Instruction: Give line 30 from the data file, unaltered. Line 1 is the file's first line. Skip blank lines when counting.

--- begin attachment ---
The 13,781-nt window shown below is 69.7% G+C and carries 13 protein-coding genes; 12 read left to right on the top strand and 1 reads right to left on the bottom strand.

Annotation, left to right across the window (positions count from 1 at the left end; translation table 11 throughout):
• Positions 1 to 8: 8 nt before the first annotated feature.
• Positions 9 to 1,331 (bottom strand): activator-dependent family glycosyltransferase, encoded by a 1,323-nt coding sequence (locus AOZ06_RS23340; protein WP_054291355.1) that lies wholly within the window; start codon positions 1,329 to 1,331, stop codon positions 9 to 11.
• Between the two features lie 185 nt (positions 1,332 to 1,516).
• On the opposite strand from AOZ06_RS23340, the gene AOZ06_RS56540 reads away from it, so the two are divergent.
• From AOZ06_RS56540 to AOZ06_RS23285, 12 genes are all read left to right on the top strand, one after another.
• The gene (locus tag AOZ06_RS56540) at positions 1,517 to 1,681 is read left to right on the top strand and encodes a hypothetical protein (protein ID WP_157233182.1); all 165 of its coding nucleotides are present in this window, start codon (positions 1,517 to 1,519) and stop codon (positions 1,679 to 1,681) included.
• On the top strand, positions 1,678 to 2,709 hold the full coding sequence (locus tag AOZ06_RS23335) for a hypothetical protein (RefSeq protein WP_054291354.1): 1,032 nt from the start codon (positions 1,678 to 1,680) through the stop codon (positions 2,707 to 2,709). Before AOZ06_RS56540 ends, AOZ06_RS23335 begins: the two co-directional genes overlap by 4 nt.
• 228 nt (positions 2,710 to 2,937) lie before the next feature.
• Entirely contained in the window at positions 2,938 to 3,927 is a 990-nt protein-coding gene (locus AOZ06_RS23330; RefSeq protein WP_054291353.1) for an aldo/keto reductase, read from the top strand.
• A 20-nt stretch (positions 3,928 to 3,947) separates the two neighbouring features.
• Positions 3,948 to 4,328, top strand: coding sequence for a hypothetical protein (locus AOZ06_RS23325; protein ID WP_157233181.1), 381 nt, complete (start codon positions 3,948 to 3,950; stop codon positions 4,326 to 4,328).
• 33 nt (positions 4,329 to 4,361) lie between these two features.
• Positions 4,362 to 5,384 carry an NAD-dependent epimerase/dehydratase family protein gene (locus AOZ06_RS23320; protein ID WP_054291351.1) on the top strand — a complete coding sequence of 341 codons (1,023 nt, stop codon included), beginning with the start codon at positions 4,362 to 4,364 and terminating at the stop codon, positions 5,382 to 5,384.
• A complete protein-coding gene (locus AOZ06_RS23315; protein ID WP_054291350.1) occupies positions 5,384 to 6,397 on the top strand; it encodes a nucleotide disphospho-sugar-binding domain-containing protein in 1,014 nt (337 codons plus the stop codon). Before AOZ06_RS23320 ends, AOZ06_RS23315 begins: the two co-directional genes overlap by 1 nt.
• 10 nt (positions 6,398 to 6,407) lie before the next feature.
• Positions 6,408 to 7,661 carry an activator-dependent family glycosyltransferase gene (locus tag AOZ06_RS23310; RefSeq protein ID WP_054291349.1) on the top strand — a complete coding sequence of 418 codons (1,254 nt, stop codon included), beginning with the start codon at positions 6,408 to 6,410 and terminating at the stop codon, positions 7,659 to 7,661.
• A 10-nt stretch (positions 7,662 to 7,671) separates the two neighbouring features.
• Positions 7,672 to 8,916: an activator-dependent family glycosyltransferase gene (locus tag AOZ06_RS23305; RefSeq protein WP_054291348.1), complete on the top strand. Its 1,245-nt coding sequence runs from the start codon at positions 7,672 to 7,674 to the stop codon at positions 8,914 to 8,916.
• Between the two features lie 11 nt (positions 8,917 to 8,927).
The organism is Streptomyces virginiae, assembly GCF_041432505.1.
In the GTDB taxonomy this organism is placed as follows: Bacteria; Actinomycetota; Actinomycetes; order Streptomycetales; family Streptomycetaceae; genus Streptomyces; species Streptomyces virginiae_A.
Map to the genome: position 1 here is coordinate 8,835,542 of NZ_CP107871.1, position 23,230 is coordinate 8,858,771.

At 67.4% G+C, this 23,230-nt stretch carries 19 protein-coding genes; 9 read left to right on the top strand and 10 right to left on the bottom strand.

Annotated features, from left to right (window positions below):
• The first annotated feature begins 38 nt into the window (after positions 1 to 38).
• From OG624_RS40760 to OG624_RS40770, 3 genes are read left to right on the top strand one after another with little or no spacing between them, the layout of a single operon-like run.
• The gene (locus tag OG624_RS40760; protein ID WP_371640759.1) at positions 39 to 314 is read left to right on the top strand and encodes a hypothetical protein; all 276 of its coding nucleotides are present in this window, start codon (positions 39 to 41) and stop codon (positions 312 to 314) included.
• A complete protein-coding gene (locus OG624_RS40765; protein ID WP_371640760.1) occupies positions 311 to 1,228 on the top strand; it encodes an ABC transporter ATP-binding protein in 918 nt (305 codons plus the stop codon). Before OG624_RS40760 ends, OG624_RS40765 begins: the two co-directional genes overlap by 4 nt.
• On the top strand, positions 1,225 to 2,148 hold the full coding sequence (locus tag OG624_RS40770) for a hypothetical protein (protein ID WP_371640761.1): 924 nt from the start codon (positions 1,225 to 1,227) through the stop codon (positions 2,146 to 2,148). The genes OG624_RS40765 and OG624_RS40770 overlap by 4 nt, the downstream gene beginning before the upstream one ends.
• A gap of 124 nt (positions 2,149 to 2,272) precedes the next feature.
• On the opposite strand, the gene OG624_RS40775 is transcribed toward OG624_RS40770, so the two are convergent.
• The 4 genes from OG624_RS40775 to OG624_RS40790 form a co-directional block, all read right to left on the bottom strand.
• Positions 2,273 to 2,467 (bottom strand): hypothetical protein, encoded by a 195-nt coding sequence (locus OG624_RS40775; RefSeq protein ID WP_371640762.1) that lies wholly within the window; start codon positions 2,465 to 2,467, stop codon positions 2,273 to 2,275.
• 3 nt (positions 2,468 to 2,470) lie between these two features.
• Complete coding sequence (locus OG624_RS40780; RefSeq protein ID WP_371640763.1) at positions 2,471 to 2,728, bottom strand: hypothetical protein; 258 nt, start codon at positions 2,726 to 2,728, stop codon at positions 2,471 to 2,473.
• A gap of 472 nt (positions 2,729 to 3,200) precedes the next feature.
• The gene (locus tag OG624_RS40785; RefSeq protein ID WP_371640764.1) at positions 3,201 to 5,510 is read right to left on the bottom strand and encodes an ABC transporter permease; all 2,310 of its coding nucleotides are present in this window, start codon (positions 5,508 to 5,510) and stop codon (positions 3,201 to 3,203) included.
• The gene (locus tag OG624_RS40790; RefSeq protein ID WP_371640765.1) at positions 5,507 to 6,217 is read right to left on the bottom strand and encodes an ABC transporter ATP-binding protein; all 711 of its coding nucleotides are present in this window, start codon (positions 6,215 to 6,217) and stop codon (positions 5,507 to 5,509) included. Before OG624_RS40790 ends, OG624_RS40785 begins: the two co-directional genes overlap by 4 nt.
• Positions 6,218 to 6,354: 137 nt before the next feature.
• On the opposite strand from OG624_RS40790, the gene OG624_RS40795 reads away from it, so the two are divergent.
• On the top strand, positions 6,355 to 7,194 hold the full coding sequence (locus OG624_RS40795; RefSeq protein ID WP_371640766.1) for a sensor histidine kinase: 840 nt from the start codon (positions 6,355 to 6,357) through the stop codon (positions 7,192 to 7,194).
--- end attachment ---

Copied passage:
• A complete protein-coding gene (locus OG624_RS40765; protein ID WP_371640760.1) occupies positions 311 to 1,228 on the top strand; it encodes an ABC transporter ATP-binding protein in 918 nt (305 codons plus the stop codon). Before OG624_RS40760 ends, OG624_RS40765 begins: the two co-directional genes overlap by 4 nt.